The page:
Brian Charlesworth 22:09
So you just said, Cory, you said, I'm in business, like, Yes, you are in the real estate business. But you just said your passion is data analytics. Yeah. And you've built a company, you've spent seven figures building a company or a technology, I should say, maybe not necessarily a company, but a technology that brings value to all of Canada, I would think there's a way for you to monetize on that,
Kory Prince 22:35
that has been in my wheelhouse for many years. And right now I'm focusing on how to add a ton of value to like the team members and the partners on the team, the agents, and a lot of them have been around since the beginning. Like in the very, very beginning, they signed up. And we're thinking of like equity positions where they get ownership, and they get a piece of it as it grows. And who knows who knows where it's gonna go eventually. But right now, it's a very high functioning team, which scales really well. So we're, like I said, Well look to add people in the rest of Canada at some point. But right now, just heavily focused on the Lower Mainland, we've got as many agents licensed within an hour and a half drive of our major market that are in the entire state of Utah. That's how many agents are in that market? And that's the second biggest market in Canada, Toronto is the bigger market.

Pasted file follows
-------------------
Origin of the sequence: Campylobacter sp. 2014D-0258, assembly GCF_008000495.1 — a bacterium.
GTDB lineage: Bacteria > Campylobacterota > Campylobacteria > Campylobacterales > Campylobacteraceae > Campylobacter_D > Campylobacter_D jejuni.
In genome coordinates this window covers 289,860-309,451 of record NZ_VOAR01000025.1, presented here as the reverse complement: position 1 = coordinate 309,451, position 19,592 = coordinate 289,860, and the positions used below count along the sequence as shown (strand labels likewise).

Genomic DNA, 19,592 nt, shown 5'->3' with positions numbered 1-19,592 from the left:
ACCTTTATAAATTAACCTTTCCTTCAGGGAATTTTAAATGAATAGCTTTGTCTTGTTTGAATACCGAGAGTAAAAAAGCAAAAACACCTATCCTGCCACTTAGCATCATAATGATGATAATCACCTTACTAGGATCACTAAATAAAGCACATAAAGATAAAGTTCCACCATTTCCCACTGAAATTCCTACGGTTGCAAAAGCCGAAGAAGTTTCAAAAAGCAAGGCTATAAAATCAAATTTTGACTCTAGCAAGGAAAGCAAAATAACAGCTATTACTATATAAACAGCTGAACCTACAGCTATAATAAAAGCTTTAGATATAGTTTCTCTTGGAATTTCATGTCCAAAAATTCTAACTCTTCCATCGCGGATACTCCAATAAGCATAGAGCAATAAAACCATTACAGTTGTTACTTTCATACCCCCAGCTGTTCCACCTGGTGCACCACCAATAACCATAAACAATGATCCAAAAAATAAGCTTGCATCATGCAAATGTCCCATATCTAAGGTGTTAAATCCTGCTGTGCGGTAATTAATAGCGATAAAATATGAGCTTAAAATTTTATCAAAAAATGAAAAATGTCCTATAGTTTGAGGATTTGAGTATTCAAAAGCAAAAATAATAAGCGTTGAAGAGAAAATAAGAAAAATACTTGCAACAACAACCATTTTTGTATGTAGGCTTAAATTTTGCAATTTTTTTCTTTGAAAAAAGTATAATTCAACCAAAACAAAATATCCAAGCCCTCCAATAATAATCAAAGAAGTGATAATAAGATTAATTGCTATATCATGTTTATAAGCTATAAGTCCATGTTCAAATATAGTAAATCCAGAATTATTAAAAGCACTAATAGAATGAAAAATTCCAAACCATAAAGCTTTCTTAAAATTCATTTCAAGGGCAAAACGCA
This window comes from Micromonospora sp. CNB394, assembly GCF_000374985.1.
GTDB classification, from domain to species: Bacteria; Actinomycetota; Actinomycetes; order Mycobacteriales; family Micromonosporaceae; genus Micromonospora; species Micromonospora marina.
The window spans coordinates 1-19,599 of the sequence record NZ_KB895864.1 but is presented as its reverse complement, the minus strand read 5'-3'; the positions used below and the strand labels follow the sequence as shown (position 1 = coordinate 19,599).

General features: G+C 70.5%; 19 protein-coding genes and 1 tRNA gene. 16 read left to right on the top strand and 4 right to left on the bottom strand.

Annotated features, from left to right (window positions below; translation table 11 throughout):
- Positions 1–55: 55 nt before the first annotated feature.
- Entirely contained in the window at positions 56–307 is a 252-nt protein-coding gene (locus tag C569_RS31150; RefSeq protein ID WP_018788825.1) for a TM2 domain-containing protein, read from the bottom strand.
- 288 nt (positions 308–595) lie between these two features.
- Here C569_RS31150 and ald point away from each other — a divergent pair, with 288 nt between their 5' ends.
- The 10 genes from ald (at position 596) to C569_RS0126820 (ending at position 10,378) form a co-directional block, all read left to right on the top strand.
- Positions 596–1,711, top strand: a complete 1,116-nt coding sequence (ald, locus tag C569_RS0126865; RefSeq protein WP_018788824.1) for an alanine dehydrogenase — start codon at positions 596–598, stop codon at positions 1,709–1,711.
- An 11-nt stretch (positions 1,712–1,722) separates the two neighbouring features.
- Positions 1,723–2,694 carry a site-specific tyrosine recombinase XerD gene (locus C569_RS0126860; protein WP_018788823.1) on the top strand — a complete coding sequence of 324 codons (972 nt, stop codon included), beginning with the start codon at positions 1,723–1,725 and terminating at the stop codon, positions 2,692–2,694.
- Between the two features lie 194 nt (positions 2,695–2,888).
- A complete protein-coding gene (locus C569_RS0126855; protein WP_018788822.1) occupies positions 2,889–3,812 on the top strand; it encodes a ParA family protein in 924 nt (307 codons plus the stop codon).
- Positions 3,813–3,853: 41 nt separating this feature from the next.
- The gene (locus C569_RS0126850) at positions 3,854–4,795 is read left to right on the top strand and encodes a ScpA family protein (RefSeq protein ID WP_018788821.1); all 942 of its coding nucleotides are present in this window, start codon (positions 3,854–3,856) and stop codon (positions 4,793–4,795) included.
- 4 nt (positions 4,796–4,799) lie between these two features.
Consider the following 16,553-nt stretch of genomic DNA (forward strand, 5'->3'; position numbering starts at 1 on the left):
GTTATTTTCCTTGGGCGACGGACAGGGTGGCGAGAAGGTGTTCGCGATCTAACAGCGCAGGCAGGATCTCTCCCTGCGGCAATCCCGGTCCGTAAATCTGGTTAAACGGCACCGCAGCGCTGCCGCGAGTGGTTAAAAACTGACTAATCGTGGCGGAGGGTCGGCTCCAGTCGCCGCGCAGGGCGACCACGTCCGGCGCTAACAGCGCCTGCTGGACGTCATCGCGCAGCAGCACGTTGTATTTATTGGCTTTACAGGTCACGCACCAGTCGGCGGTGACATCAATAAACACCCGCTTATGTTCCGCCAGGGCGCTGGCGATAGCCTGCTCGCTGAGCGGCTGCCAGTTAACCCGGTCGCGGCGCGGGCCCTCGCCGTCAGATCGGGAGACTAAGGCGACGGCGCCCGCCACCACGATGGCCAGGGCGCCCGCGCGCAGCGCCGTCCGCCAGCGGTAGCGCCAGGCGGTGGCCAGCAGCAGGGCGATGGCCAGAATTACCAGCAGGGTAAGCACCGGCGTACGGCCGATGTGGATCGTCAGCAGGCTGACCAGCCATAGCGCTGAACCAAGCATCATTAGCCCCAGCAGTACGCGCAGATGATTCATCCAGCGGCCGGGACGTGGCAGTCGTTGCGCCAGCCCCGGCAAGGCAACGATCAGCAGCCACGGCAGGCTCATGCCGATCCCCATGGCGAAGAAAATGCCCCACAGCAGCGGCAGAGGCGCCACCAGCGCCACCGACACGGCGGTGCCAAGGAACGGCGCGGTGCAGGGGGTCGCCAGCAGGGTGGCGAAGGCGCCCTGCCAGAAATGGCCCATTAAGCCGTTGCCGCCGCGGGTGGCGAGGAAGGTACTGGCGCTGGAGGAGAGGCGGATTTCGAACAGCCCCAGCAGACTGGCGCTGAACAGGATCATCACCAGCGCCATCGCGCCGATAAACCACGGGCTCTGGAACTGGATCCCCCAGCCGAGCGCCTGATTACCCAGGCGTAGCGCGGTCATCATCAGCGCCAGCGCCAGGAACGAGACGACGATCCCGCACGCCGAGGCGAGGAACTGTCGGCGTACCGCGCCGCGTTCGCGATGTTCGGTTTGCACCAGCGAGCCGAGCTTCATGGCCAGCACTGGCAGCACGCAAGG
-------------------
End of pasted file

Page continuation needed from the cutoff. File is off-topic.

Brian Charlesworth 23:25
How many agents is that? 20,000 20,000? Okay, yeah,
Kory Prince 23:29
yeah. Wow. And then I think the Toronto Board has 40 or 50,000. I don't remember the number. But it's, it's a lot. And that's just in Metro Toronto, like within the Greater Toronto Area. So they're very big boards. And with us, we're not looking for every agent, because not every agent wants to be on a team, but the ones that are willing to have a conversation about it and get on a zoom call. Once I show them under the hood a little bit and talk about what the benefits are. They start thinking about how much money it'll net and how many problems will take away. And then a lot of them get pretty excited when we put them through the process and realize they just have to pick up the phone, do the deal and hand off the paperwork and have somebody else do it. Right. Right. Pretty cool. Yeah, right. Exactly.